Rent or Buy in California?
Rent vs Buy: 2020
According to Attom Data Solutions 2019 Rental Affordability Report renting a three-bedroom property is more affordable than buying a median-priced home in 442 of 755 U.S. counties (59% of U.S. markets) analyzed for the report.
The report shows that renting is more affordable than buying a home in the nation's 18 most populated counties and in 37 of 40 counties with a population of 1 million or more (93%) — including Los Angeles and San Diego Counties, California. The report also indicates the areas where it is more affordable to buy a home than rent (Wayne County (Detroit), Michigan; Philadelphia County, Pennsylvania; and Cuyahoga County (Cleveland), Ohio), the least affordable markets for renting ( e.g Santa Cruz, San Benito, Sonoma (Santa Rosa area) and Marin (San Francisco area) Counties, California) or the most affordable markets for renting (e.g Roane County (Knoxville area), Tennessee; Peoria County, Illinois etc).
The analysis incorporated recently released fair market rent data for 2019 from the U.S. Department of Housing and Urban Development, wage data from the Bureau of Labor Statistics along with public record sales deed data from ATTOM Data Solutions in 755 U.S. counties with sufficient home sales data.
Renting vs. Buying a House: Which is the Right Decision?
The answer to the rent vs. buy a home debate isn’t so cut and dried. Questions such as what you can afford, how long you plan to stay in the home, whether you want stability or flexibility, if you can afford to be responsible for home repairs/maintenance or what your financial, career and family goals are can influence your decision greatly.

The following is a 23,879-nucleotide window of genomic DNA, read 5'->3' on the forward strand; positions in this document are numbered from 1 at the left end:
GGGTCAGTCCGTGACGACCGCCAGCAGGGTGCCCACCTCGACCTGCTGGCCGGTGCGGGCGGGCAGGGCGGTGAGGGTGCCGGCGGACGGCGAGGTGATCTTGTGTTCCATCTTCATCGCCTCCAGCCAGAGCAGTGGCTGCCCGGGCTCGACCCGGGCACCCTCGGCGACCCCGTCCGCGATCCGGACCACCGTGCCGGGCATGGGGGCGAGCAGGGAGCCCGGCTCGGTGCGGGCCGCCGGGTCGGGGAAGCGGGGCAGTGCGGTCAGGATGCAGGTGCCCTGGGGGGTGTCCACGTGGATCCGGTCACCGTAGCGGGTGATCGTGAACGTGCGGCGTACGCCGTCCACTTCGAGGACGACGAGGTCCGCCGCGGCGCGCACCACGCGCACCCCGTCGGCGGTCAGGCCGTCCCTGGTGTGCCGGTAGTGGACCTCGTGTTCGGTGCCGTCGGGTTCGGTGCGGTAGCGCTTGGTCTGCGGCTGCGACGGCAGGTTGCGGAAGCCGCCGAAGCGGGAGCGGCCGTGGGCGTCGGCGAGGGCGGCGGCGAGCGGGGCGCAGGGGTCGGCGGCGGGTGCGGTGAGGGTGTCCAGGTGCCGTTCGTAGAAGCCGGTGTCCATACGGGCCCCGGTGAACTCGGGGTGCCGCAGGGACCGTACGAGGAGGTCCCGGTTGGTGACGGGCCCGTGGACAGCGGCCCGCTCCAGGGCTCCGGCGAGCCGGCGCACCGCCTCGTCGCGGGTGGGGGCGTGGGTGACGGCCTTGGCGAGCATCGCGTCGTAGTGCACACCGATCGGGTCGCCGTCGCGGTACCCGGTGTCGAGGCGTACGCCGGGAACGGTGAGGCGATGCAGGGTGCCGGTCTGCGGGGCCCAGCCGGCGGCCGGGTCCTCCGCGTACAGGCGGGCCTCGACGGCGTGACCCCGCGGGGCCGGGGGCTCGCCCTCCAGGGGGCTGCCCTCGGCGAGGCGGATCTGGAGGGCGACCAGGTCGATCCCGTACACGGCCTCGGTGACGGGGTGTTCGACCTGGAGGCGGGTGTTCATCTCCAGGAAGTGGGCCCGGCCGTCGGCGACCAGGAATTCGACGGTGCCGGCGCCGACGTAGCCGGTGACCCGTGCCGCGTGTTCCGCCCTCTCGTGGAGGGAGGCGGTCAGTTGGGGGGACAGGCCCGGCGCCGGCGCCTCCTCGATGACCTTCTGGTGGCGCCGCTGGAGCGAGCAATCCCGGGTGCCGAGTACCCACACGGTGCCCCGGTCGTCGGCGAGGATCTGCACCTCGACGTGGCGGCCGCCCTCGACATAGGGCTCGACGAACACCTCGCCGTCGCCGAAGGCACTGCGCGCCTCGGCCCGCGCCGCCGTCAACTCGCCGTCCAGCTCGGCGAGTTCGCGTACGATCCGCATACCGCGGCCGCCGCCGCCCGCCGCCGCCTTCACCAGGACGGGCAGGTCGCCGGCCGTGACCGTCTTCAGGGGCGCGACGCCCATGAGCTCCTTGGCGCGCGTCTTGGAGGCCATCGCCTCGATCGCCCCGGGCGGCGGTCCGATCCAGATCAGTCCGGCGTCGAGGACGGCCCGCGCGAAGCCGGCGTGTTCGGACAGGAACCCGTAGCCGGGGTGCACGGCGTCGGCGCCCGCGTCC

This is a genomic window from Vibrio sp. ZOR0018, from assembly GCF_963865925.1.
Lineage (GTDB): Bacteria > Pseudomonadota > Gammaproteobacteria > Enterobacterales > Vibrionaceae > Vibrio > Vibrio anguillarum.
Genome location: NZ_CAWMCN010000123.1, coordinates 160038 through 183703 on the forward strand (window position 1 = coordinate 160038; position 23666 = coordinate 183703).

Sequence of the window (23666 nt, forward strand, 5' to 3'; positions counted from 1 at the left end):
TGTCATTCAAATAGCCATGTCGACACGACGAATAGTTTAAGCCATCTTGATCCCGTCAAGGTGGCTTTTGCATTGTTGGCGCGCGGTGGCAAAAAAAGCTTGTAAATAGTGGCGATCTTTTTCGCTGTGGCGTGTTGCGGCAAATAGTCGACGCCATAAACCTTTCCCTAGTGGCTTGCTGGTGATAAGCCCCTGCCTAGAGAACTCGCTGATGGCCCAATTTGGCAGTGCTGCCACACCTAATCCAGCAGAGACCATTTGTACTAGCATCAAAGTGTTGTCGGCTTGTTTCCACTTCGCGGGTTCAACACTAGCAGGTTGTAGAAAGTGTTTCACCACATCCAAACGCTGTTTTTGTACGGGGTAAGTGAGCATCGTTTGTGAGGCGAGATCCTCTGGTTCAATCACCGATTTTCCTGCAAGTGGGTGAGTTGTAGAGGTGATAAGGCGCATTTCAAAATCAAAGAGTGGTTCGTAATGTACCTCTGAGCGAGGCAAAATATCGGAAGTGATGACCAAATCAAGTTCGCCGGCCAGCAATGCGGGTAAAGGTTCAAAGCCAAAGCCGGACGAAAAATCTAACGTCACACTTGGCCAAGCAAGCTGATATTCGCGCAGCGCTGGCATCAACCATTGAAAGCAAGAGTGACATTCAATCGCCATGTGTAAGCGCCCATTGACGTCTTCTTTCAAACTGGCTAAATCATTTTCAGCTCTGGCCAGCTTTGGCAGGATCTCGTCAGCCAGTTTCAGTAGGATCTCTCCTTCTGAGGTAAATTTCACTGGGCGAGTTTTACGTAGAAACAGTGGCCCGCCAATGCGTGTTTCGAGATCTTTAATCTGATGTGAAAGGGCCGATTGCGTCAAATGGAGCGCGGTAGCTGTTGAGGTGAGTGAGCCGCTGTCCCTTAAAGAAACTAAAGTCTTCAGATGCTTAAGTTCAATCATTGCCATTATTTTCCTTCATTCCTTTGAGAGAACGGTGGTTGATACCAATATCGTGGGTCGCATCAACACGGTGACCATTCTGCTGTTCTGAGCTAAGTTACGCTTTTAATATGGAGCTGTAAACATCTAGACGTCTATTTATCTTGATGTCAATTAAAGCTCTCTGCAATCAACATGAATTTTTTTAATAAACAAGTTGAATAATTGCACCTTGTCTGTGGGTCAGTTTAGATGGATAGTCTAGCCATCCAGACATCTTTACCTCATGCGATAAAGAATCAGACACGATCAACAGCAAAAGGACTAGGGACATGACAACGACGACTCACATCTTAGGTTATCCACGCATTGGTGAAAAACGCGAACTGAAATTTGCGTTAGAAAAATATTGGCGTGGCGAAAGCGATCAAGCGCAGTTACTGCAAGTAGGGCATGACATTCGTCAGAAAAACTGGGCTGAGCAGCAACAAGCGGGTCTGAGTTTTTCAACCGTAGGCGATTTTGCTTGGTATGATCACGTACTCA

You should also carefully calculate your costs. Using Bankrate’s rent vs. buy calculator helps you break down some of the costs associated with renting and buying. Most rental properties require a security deposit, or monthly rent may include utilities. For homebuyers, one of the biggest ongoing costs of homeownership is the monthly mortgage payments. If you put less than 20 percent down, you may be required to purchase private mortgage insurance (PMI), which drives up your monthly payments, too.
Pros to buying are building equity and credit, more stability, possible tax benefits, improving or upgrading home to your taste. Cons are substantial money and paperwork up front requirements; losing money if home values decline; extra expenses beyond mortgage payments; rising home prices and low inventory in many markets; responsibility for repairs, remodeling.
Pros to renting are fewer upfront costs and paperwork, flexibility, no responsibility for maintenance, repairs, building credit (if your landlord reports rent payments to the credit bureaus), no property tax bills.
Cons are possible raise rent, having to move multiple times, not building equity, and no tax benefits.
Is it Cheaper to Rent Than Buy a House in LA?
With home prices in Los Angeles being the highest ever and rents many residents can’t afford, renting or buying has become a difficult choice to make. Curbed LA is trying to help with the decision which depends on a host of factors, including whether buyers are willing to make a large financial commitment or how much they have saved up. Even if they are eligible to contribute a lower down payment, it generally means higher monthly costs because of the private mortgage insurance required to pay until they build up to 20 percent equity in their home.
One of the pros of buying is the current low interest rates, though prices are still high enough which makes the number of people capable of buying discouragingly small.